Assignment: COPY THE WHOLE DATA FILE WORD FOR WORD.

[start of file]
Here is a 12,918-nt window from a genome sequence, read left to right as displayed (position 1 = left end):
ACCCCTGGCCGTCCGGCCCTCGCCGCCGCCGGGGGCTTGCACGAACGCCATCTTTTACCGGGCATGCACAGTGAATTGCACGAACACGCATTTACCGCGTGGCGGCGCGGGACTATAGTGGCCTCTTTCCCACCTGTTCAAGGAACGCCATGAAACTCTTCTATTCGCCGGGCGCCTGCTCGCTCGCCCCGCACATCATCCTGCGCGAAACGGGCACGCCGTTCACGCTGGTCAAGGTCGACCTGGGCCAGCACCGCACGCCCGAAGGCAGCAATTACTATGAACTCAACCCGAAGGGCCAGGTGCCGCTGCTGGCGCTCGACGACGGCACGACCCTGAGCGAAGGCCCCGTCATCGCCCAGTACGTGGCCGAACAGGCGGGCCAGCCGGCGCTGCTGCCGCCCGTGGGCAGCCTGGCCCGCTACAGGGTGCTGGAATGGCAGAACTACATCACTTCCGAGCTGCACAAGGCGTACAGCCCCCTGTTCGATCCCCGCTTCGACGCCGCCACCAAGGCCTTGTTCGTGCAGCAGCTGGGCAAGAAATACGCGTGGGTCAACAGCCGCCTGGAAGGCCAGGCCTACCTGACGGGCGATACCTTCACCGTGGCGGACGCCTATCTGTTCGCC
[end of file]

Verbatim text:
Here is a 12,918-nt window from a genome sequence, read left to right as displayed (position 1 = left end):
ACCCCTGGCCGTCCGGCCCTCGCCGCCGCCGGGGGCTTGCACGAACGCCATCTTTTACCGGGCATGCACAGTGAATTGCACGAACACGCATTTACCGCGTGGCGGCGCGGGACTATAGTGGCCTCTTTCCCACCTGTTCAAGGAACGCCATGAAACTCTTCTATTCGCCGGGCGCCTGCTCGCTCGCCCCGCACATCATCCTGCGCGAAACGGGCACGCCGTTCACGCTGGTCAAGGTCGACCTGGGCCAGCACCGCACGCCCGAAGGCAGCAATTACTATGAACTCAACCCGAAGGGCCAGGTGCCGCTGCTGGCGCTCGACGACGGCACGACCCTGAGCGAAGGCCCCGTCATCGCCCAGTACGTGGCCGAACAGGCGGGCCAGCCGGCGCTGCTGCCGCCCGTGGGCAGCCTGGCCCGCTACAGGGTGCTGGAATGGCAGAACTACATCACTTCCGAGCTGCACAAGGCGTACAGCCCCCTGTTCGATCCCCGCTTCGACGCCGCCACCAAGGCCTTGTTCGTGCAGCAGCTGGGCAAGAAATACGCGTGGGTCAACAGCCGCCTGGAAGGCCAGGCCTACCTGACGGGCGATACCTTCACCGTGGCGGACGCCTATCTGTTCGCC